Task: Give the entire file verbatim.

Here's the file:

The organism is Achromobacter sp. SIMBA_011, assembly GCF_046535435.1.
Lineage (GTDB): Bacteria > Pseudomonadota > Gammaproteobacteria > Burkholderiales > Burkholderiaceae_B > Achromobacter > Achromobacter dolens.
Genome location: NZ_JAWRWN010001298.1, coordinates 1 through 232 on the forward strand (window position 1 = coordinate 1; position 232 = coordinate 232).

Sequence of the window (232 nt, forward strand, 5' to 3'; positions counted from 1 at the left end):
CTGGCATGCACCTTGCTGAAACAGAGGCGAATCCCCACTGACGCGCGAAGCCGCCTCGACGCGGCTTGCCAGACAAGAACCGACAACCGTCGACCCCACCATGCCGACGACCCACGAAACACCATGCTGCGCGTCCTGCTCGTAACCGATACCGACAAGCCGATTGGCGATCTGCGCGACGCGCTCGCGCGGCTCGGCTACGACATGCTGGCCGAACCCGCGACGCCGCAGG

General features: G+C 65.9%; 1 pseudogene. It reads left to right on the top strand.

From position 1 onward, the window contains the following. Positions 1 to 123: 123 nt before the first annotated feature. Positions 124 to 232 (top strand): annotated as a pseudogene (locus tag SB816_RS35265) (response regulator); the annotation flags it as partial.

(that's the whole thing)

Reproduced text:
The organism is Achromobacter sp. SIMBA_011, assembly GCF_046535435.1.
Lineage (GTDB): Bacteria > Pseudomonadota > Gammaproteobacteria > Burkholderiales > Burkholderiaceae_B > Achromobacter > Achromobacter dolens.
Genome location: NZ_JAWRWN010001298.1, coordinates 1 through 232 on the forward strand (window position 1 = coordinate 1; position 232 = coordinate 232).

Sequence of the window (232 nt, forward strand, 5' to 3'; positions counted from 1 at the left end):
CTGGCATGCACCTTGCTGAAACAGAGGCGAATCCCCACTGACGCGCGAAGCCGCCTCGACGCGGCTTGCCAGACAAGAACCGACAACCGTCGACCCCACCATGCCGACGACCCACGAAACACCATGCTGCGCGTCCTGCTCGTAACCGATACCGACAAGCCGATTGGCGATCTGCGCGACGCGCTCGCGCGGCTCGGCTACGACATGCTGGCCGAACCCGCGACGCCGCAGG

General features: G+C 65.9%; 1 pseudogene. It reads left to right on the top strand.

From position 1 onward, the window contains the following. Positions 1 to 123: 123 nt before the first annotated feature. Positions 124 to 232 (top strand): annotated as a pseudogene (locus tag SB816_RS35265) (response regulator); the annotation flags it as partial.